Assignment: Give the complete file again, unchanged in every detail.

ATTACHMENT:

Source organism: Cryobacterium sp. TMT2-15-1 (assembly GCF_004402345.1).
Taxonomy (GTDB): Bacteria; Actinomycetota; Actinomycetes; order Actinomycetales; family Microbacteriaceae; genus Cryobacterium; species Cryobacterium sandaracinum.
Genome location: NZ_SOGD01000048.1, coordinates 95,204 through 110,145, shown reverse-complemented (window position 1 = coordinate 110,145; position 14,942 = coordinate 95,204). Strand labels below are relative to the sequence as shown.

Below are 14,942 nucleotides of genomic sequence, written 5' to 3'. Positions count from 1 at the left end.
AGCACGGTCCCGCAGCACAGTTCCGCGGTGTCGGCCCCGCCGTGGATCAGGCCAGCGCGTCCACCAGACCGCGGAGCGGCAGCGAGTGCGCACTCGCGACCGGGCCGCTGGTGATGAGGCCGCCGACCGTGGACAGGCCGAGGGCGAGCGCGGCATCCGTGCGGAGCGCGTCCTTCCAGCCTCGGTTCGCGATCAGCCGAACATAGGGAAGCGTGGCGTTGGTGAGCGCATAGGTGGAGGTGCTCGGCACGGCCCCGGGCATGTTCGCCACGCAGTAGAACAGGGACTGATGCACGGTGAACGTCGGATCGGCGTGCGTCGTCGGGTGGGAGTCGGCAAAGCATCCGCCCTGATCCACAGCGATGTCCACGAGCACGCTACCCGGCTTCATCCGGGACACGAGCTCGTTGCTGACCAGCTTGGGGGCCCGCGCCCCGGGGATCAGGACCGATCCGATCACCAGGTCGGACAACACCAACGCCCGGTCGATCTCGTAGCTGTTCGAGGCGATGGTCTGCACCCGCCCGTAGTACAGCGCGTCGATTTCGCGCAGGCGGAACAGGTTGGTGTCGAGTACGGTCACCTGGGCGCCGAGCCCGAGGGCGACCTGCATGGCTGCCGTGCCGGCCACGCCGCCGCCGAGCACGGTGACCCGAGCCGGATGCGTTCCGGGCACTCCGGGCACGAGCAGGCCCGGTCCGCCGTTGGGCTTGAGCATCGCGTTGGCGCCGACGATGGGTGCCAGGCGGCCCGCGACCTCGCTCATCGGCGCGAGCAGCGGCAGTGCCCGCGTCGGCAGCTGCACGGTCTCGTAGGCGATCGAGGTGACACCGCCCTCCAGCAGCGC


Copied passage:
Source organism: Cryobacterium sp. TMT2-15-1 (assembly GCF_004402345.1).
Taxonomy (GTDB): Bacteria; Actinomycetota; Actinomycetes; order Actinomycetales; family Microbacteriaceae; genus Cryobacterium; species Cryobacterium sandaracinum.
Genome location: NZ_SOGD01000048.1, coordinates 95,204 through 110,145, shown reverse-complemented (window position 1 = coordinate 110,145; position 14,942 = coordinate 95,204). Strand labels below are relative to the sequence as shown.

Below are 14,942 nucleotides of genomic sequence, written 5' to 3'. Positions count from 1 at the left end.
AGCACGGTCCCGCAGCACAGTTCCGCGGTGTCGGCCCCGCCGTGGATCAGGCCAGCGCGTCCACCAGACCGCGGAGCGGCAGCGAGTGCGCACTCGCGACCGGGCCGCTGGTGATGAGGCCGCCGACCGTGGACAGGCCGAGGGCGAGCGCGGCATCCGTGCGGAGCGCGTCCTTCCAGCCTCGGTTCGCGATCAGCCGAACATAGGGAAGCGTGGCGTTGGTGAGCGCATAGGTGGAGGTGCTCGGCACGGCCCCGGGCATGTTCGCCACGCAGTAGAACAGGGACTGATGCACGGTGAACGTCGGATCGGCGTGCGTCGTCGGGTGGGAGTCGGCAAAGCATCCGCCCTGATCCACAGCGATGTCCACGAGCACGCTACCCGGCTTCATCCGGGACACGAGCTCGTTGCTGACCAGCTTGGGGGCCCGCGCCCCGGGGATCAGGACCGATCCGATCACCAGGTCGGACAACACCAACGCCCGGTCGATCTCGTAGCTGTTCGAGGCGATGGTCTGCACCCGCCCGTAGTACAGCGCGTCGATTTCGCGCAGGCGGAACAGGTTGGTGTCGAGTACGGTCACCTGGGCGCCGAGCCCGAGGGCGACCTGCATGGCTGCCGTGCCGGCCACGCCGCCGCCGAGCACGGTGACCCGAGCCGGATGCGTTCCGGGCACTCCGGGCACGAGCAGGCCCGGTCCGCCGTTGGGCTTGAGCATCGCGTTGGCGCCGACGATGGGTGCCAGGCGGCCCGCGACCTCGCTCATCGGCGCGAGCAGCGGCAGTGCCCGCGTCGGCAGCTGCACGGTCTCGTAGGCGATCGAGGTGACACCGCCCTCCAGCAGCGC